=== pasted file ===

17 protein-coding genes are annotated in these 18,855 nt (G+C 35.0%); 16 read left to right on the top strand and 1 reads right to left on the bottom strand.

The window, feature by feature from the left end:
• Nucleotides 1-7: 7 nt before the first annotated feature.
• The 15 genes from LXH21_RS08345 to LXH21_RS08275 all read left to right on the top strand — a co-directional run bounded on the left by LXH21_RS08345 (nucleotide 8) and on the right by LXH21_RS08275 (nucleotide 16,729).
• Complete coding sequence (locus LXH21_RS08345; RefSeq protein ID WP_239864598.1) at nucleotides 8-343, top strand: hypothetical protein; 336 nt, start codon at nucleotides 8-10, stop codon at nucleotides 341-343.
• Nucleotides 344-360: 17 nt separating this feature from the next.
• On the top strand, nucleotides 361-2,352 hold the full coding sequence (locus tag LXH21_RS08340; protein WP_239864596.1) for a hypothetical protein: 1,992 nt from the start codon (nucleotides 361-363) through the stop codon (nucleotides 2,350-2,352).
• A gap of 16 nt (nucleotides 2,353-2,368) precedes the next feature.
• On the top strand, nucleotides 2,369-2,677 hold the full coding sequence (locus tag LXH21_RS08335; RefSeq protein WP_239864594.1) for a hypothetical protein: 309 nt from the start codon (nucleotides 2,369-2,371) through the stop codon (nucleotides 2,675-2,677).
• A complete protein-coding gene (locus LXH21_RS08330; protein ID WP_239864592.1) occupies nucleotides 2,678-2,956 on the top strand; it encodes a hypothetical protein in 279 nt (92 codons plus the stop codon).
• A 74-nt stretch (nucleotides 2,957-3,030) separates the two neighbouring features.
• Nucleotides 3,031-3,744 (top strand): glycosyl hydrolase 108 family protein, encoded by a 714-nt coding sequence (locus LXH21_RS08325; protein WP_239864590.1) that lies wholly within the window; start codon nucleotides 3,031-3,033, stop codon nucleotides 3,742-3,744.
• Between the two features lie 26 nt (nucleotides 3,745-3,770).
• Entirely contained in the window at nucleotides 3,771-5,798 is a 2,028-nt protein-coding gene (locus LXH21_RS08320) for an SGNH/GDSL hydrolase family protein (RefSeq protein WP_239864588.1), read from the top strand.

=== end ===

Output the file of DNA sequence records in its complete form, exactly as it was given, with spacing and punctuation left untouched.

17 protein-coding genes are annotated in these 18,855 nt (G+C 35.0%); 16 read left to right on the top strand and 1 reads right to left on the bottom strand.

The window, feature by feature from the left end:
• Nucleotides 1-7: 7 nt before the first annotated feature.
• The 15 genes from LXH21_RS08345 to LXH21_RS08275 all read left to right on the top strand — a co-directional run bounded on the left by LXH21_RS08345 (nucleotide 8) and on the right by LXH21_RS08275 (nucleotide 16,729).
• Complete coding sequence (locus LXH21_RS08345; RefSeq protein ID WP_239864598.1) at nucleotides 8-343, top strand: hypothetical protein; 336 nt, start codon at nucleotides 8-10, stop codon at nucleotides 341-343.
• Nucleotides 344-360: 17 nt separating this feature from the next.
• On the top strand, nucleotides 361-2,352 hold the full coding sequence (locus tag LXH21_RS08340; protein WP_239864596.1) for a hypothetical protein: 1,992 nt from the start codon (nucleotides 361-363) through the stop codon (nucleotides 2,350-2,352).
• A gap of 16 nt (nucleotides 2,353-2,368) precedes the next feature.
• On the top strand, nucleotides 2,369-2,677 hold the full coding sequence (locus tag LXH21_RS08335; RefSeq protein WP_239864594.1) for a hypothetical protein: 309 nt from the start codon (nucleotides 2,369-2,371) through the stop codon (nucleotides 2,675-2,677).
• A complete protein-coding gene (locus LXH21_RS08330; protein ID WP_239864592.1) occupies nucleotides 2,678-2,956 on the top strand; it encodes a hypothetical protein in 279 nt (92 codons plus the stop codon).
• A 74-nt stretch (nucleotides 2,957-3,030) separates the two neighbouring features.
• Nucleotides 3,031-3,744 (top strand): glycosyl hydrolase 108 family protein, encoded by a 714-nt coding sequence (locus LXH21_RS08325; protein WP_239864590.1) that lies wholly within the window; start codon nucleotides 3,031-3,033, stop codon nucleotides 3,742-3,744.
• Between the two features lie 26 nt (nucleotides 3,745-3,770).
• Entirely contained in the window at nucleotides 3,771-5,798 is a 2,028-nt protein-coding gene (locus LXH21_RS08320) for an SGNH/GDSL hydrolase family protein (RefSeq protein WP_239864588.1), read from the top strand.